The Terpstra Keyboard Offers 280 Color-Changing Continuous Controllers

The Terpstra Keyboard is a new hexagonal keyboard controller design, that offers 280 color-changing continuous controllers.

The Terpstra, like other hexagonal keyboard designs, is not intended to replace traditional keyboards, but to introduce new ways to understand and play music, based on the underlying relationships of musical notes and the physics of sound:

  • When used with a traditional 12-tone even-tempered scale, the Terpstra arranges notes so that chords and scales are played the same in every key.
  • The Terpstra Keyboard has been built with Xen (Microtonality) in mind. It has enough keys to do practically any layout.


  • LAYOUT: matrix, hexagonal
  • KEYS: 280 (5×56) or 56, velocity sensitive, each at a different height; each key is a highly expressive continuous controller with deep travel
  • KEY MECHANICS: torsion springs with counterbalanced keycaps
  • SENSING MECHANISM: non-contact Hall-effect sensor
  • FUNCTION BUTTONS: 10, with activity LEDs
  • ADDITIONAL FEATURES: color changing RGB LED key-caps*, expansion panel
  • CASE: anodized aluminium
  • CONNECTIVITY: 1/4″ input jacks for foot switch and volume pedal, MIDI, USB, LAN, HDMI & WiFi

The Terpstra Keyboard is currently under development as an IndieGoGo project. Check out the details and let us know what you think of it!

16 thoughts on “The Terpstra Keyboard Offers 280 Color-Changing Continuous Controllers

  1. Dont fix what is not broken, thats what I like to say, hence why the Piano/keyboard has always stayed the same for thousands of years, it isn’t broken, why change it now?

    1. Hundreds of years, not thousands.
      But I agree, I’ve already invested 19 years into studying the piano and I don’t want to take the time to learn a whole new layout.

      1. I completely understand why someone might be reluctant to learn a new configuration for a keyboard. But doing so is incredibly good for musicians. Mastering your regular keyboard meant literally re-wiring your brain by releasing a flood of chemicals that made new connections between your neurons. Though you may have felt a lot of frustration, your brain was never healthier than at this time of your life. Repeating this process throughout your life will not only deepen your understanding of music, it will also keep your brain sharp and greatly lessen the chance of developing dementia as you get older.

    2. @Josh – I disagree entirely. Western music has been pretty much broken since Bach’s reduction of tonal expression. Bach’s equal tempered scale is a simple and ugly number hack to make music “fit” on the that awful piano roll.

  2. But the usual piano keyboard is broken. It forces the 12 tone equal tempered tuning, which is out of tune and also is difficult to master due to the non-symmetrical nature of the key arrangement.
    So, keyboards like the Terpstra are trying to solve big problems and are definitely welcome!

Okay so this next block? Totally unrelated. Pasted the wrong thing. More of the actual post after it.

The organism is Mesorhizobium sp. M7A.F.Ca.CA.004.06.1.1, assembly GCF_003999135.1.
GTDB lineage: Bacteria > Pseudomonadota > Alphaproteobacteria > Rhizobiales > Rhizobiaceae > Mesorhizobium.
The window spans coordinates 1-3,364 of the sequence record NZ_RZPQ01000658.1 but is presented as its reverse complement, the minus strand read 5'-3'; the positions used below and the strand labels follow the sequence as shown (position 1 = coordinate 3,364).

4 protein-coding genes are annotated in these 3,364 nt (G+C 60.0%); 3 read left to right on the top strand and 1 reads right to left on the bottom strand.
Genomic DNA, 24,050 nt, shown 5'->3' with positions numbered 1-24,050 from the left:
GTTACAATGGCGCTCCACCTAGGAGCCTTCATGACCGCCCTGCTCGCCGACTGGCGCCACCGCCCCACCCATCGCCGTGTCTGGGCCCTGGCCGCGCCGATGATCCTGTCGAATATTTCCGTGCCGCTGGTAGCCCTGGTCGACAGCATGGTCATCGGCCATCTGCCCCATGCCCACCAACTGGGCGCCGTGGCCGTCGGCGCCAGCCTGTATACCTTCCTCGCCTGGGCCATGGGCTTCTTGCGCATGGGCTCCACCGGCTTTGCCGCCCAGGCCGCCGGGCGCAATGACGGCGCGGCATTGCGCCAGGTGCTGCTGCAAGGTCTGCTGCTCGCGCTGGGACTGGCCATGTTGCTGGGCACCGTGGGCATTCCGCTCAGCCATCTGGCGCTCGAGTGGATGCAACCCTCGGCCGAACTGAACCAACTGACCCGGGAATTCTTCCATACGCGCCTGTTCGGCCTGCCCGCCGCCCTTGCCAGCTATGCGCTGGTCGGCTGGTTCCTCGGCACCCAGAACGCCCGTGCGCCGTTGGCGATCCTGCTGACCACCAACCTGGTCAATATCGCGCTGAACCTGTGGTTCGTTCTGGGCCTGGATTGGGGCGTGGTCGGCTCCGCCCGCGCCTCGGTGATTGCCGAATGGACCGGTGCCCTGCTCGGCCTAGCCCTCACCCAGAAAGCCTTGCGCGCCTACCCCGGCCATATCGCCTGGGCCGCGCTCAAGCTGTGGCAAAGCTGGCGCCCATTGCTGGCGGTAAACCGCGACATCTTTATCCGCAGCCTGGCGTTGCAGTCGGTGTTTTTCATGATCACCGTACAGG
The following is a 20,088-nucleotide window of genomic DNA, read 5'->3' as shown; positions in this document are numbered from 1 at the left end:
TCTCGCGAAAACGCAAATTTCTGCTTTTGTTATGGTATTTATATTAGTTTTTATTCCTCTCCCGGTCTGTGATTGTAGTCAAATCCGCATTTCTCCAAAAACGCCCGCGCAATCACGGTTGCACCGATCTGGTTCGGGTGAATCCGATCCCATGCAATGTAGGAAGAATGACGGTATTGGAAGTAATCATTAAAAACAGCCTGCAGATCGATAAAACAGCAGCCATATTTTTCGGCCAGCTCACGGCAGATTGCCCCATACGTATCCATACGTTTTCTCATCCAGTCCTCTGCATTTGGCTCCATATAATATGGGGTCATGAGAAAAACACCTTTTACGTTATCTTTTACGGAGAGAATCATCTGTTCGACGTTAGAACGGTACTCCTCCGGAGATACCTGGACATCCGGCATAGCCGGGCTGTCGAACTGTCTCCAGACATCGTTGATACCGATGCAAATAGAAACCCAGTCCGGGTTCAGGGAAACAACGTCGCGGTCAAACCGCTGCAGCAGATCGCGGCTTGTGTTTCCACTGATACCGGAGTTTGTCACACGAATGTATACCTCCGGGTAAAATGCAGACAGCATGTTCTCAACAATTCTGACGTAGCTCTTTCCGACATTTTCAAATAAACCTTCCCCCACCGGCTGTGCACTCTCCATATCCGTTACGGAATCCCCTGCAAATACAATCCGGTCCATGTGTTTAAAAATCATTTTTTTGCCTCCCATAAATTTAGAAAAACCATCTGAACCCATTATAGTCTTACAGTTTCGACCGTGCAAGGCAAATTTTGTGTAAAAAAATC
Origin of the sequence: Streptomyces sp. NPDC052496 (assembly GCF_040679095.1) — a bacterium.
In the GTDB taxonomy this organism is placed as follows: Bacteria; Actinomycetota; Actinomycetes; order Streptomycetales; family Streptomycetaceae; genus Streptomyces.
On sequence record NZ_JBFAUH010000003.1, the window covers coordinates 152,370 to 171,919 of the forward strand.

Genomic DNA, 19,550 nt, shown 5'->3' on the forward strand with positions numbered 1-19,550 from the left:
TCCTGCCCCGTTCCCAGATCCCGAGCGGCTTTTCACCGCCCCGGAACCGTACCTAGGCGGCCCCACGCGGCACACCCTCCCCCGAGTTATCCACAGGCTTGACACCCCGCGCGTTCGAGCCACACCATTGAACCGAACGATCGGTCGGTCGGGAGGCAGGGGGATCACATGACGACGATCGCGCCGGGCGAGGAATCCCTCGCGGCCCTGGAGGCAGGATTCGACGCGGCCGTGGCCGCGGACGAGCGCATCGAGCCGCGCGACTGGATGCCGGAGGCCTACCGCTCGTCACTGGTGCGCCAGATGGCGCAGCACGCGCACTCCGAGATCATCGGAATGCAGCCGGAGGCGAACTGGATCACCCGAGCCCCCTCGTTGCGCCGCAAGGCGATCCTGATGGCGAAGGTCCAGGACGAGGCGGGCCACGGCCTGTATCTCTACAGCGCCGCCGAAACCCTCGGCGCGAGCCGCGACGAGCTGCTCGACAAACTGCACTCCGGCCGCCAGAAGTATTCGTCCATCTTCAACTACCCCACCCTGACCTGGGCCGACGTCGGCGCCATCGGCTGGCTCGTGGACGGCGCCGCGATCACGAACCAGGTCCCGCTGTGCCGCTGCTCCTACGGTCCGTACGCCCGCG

3. There’s nothing new here… Hexagon-style controller do exist. For instance, the Roger Linn LinnStrument can have an Hexagon layer. There’s Hexagon Apps for the iPad, etc…

    Even a non-heaxgon style controller such Push (or any 8×8 monome style) would work. I just don’t see the point to spend $2,200 on something like that (and from the videos the keys don’t look to be very well made and sensitive at all). So, no thank you, I’ll pass..

  4. I don’t think this solves any actual problems. I don’t question the ultimate musical validity, because its never a bad idea to change your approach from time to time. You simply have to do the math of Expense X Time Required To Even Halfway Play It X How much merit it’ll add to what you do. That’s a very expensive novelty for a traditional player.

    I’d also factor in how much a listener could relate to the end result as having any distinct merit over the usual synths. I’d certainly enjoy playing a smaller version, because it definitely turns your idea of scaling and tuning on its head. The thing is, I already have a brain for that. If it inflames you creatively and you’re going to embrace it as if you’d bought a new cello, great. For over $2k, you kind of did so.
    If not, well, that $2k can buy a lot of pizzazz elsewhere, including enough good-will leeway to keep the wife from killing you for buying another of those damned crazy THINGS.

  5. I very interested in the idea, but not at the $2K price level. It would have to be at or below the US$1000 price point for me to really consider buying one. That will only ever happen if it gets popular enough to go into mass production.

    Velocity sensitivity (and pressure sensitivity) would be nice too.

    1. loquat, you’re right — we really wish we could do a 20 keyboard run for less than $1000/keyboard, but it’s just not enough *total* money to do a production run! One correction from your comments though; it *is* velocity sensitive, and when connected to an appropriately sampled and programmed synthesizer, it is extremely expressive. Unfortunately we haven’t got the video of that… only 2 keyboards in existence and not enough time and resources to capture all the video we wanted!

      Pressure sensitivity is possible but the feedback we got from keyboard players is it wasn’t a game-changer. Pressure sensitivity is a good way to fake velocity sensitivity if you don’t have that available. We are actually position-sensitive; each key can act as a continuous controller.

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